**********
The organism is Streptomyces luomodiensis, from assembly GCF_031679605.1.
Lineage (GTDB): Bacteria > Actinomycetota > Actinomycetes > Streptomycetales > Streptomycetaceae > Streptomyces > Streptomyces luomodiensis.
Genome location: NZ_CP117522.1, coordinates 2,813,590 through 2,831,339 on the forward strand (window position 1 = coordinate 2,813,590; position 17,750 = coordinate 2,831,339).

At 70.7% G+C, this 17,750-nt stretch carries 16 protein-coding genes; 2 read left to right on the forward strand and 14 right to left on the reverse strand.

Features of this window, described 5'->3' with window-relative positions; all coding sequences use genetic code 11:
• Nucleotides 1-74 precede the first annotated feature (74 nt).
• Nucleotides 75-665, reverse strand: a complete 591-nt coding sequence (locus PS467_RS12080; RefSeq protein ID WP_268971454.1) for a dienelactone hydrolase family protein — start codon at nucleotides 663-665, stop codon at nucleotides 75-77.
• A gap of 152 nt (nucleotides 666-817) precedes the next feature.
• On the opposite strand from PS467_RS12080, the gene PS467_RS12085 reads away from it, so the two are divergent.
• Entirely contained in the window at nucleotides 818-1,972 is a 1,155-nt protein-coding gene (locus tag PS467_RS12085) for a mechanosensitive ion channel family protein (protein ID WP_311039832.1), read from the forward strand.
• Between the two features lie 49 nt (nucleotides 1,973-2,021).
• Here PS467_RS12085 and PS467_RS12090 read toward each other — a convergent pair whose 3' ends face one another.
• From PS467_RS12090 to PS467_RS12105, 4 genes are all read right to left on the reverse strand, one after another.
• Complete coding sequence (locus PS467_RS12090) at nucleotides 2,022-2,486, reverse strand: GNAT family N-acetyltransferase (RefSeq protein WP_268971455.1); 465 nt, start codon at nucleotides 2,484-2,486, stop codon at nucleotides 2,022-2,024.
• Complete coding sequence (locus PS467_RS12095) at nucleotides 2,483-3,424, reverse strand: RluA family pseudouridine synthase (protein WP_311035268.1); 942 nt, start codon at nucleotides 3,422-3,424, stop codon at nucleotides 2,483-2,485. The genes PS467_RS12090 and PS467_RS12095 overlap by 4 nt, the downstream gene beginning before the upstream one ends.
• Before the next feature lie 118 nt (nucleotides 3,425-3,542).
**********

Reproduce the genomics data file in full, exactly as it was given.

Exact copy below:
The organism is Streptomyces luomodiensis, from assembly GCF_031679605.1.
Lineage (GTDB): Bacteria > Actinomycetota > Actinomycetes > Streptomycetales > Streptomycetaceae > Streptomyces > Streptomyces luomodiensis.
Genome location: NZ_CP117522.1, coordinates 2,813,590 through 2,831,339 on the forward strand (window position 1 = coordinate 2,813,590; position 17,750 = coordinate 2,831,339).

At 70.7% G+C, this 17,750-nt stretch carries 16 protein-coding genes; 2 read left to right on the forward strand and 14 right to left on the reverse strand.

Features of this window, described 5'->3' with window-relative positions; all coding sequences use genetic code 11:
• Nucleotides 1-74 precede the first annotated feature (74 nt).
• Nucleotides 75-665, reverse strand: a complete 591-nt coding sequence (locus PS467_RS12080; RefSeq protein ID WP_268971454.1) for a dienelactone hydrolase family protein — start codon at nucleotides 663-665, stop codon at nucleotides 75-77.
• A gap of 152 nt (nucleotides 666-817) precedes the next feature.
• On the opposite strand from PS467_RS12080, the gene PS467_RS12085 reads away from it, so the two are divergent.
• Entirely contained in the window at nucleotides 818-1,972 is a 1,155-nt protein-coding gene (locus tag PS467_RS12085) for a mechanosensitive ion channel family protein (protein ID WP_311039832.1), read from the forward strand.
• Between the two features lie 49 nt (nucleotides 1,973-2,021).
• Here PS467_RS12085 and PS467_RS12090 read toward each other — a convergent pair whose 3' ends face one another.
• From PS467_RS12090 to PS467_RS12105, 4 genes are all read right to left on the reverse strand, one after another.
• Complete coding sequence (locus PS467_RS12090) at nucleotides 2,022-2,486, reverse strand: GNAT family N-acetyltransferase (RefSeq protein WP_268971455.1); 465 nt, start codon at nucleotides 2,484-2,486, stop codon at nucleotides 2,022-2,024.
• Complete coding sequence (locus PS467_RS12095) at nucleotides 2,483-3,424, reverse strand: RluA family pseudouridine synthase (protein WP_311035268.1); 942 nt, start codon at nucleotides 3,422-3,424, stop codon at nucleotides 2,483-2,485. The genes PS467_RS12090 and PS467_RS12095 overlap by 4 nt, the downstream gene beginning before the upstream one ends.
• Before the next feature lie 118 nt (nucleotides 3,425-3,542).